This article provides a brief account of the non-violent resistance of two Maori chiefs, Te Whiti and Tohu, in 19th century New Zealand. Each example of such non-violent or passive resistance is unique to its historical and cultural context; but at the same time there is a tangible common ground between this example and those found elsewhere, such as Martin Luther King and Gandhi. This article will also draw a link between the politics of acts of resistance – in this case, resistance to the forceful acquisition of Maori land – and faith-based justifications. In conclusion, it will be suggested that, despite the apparent failure of resistance, because of the arrest and imprisonment of resisters, there are key ways in which such resistance succeeds.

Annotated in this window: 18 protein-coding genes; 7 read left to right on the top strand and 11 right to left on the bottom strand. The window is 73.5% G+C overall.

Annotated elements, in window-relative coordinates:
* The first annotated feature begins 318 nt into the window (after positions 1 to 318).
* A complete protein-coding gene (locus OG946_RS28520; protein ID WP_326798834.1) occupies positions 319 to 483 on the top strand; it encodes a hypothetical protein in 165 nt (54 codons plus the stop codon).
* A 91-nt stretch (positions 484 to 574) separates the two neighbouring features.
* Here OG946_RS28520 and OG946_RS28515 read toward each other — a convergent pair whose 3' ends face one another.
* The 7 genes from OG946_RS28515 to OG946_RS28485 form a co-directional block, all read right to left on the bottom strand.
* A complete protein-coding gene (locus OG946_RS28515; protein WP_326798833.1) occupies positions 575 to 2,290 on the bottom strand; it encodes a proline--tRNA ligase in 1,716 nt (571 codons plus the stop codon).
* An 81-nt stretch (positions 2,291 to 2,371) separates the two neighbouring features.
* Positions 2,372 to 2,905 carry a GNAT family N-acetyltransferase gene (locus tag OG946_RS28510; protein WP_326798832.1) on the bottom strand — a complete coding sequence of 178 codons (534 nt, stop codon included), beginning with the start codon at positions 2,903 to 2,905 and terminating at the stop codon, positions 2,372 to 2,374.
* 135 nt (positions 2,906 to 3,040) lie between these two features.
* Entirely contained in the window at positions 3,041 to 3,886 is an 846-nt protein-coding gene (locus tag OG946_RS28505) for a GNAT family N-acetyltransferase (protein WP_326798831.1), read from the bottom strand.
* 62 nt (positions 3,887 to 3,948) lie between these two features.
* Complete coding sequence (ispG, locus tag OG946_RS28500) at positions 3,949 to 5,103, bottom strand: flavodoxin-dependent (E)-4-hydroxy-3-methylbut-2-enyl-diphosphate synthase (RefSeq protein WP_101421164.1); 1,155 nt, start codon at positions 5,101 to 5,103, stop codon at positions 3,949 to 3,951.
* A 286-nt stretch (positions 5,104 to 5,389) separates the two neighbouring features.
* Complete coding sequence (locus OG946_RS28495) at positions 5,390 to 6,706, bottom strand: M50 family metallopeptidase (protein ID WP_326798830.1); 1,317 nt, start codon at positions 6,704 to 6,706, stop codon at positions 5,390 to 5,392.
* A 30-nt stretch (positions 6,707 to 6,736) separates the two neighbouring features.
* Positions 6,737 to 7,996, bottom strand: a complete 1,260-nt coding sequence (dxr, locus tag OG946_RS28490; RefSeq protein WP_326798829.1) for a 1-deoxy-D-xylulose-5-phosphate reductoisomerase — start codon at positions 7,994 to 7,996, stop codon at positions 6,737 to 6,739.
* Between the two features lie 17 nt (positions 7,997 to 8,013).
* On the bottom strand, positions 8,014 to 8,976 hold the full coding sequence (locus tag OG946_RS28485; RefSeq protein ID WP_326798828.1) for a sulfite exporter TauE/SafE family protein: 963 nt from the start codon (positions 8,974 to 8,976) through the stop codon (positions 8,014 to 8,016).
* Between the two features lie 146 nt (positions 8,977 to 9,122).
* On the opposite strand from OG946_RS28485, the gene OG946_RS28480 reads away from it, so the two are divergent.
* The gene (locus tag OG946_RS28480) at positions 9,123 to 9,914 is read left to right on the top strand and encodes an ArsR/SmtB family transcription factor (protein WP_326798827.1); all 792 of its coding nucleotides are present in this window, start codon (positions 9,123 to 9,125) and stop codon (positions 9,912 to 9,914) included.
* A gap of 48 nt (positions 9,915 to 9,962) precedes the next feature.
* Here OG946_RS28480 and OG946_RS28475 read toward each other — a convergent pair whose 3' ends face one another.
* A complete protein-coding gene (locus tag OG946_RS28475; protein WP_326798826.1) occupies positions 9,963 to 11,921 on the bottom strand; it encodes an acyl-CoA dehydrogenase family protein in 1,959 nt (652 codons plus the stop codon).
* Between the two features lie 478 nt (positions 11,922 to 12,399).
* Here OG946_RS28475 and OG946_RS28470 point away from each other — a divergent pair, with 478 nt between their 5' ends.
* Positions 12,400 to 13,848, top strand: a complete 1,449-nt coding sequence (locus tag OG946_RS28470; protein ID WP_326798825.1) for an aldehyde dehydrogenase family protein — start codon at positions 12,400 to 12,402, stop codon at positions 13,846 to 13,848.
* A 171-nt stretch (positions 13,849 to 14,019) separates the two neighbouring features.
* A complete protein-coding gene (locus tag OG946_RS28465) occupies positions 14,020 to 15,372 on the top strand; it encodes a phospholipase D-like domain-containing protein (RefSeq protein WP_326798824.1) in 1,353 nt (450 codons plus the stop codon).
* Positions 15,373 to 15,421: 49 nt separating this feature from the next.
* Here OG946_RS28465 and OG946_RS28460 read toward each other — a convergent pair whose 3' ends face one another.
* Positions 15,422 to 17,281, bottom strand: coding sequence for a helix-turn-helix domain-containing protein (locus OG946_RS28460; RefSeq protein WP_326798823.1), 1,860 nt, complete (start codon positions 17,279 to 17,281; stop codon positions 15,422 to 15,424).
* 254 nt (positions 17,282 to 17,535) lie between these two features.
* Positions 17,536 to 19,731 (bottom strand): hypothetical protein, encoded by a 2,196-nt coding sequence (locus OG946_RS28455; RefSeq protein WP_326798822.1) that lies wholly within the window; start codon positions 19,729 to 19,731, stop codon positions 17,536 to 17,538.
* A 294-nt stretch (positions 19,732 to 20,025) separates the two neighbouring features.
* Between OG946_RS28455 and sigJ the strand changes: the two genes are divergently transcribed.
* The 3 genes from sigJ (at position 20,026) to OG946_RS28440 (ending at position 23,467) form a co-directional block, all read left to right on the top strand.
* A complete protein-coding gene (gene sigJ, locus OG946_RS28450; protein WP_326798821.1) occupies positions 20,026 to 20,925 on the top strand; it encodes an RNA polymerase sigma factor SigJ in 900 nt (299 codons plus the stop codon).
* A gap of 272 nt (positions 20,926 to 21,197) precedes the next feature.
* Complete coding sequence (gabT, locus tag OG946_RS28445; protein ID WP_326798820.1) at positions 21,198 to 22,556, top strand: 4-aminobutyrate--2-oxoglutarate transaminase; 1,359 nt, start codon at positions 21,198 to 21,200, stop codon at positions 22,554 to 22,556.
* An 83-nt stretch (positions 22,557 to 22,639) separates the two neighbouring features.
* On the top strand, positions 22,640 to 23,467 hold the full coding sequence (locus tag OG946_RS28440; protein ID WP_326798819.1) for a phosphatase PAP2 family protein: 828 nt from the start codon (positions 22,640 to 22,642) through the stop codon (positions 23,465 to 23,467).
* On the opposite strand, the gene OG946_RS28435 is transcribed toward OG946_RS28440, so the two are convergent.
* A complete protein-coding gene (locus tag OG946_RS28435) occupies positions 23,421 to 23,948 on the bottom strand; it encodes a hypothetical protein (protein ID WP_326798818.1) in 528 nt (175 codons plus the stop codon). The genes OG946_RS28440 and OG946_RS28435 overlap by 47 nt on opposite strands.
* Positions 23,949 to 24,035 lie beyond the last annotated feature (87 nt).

Passive resistance, New Zealand, non-violence, redemption
Civil Rights and Discrimination | Dispute Resolution and Arbitration | Law and Politics
Journal of Conflictology
Open University of Catalonia
Redemption and Resistance: Lessons in Non-Violent Action from Early Aotearoa/New Zealand. (2010). Journal of Conflictology. 1, (2), 62-69. Research Collection School Of Law.
Available at: http://ink.library.smu.edu.sg/sol_research/949
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Creative Commons License
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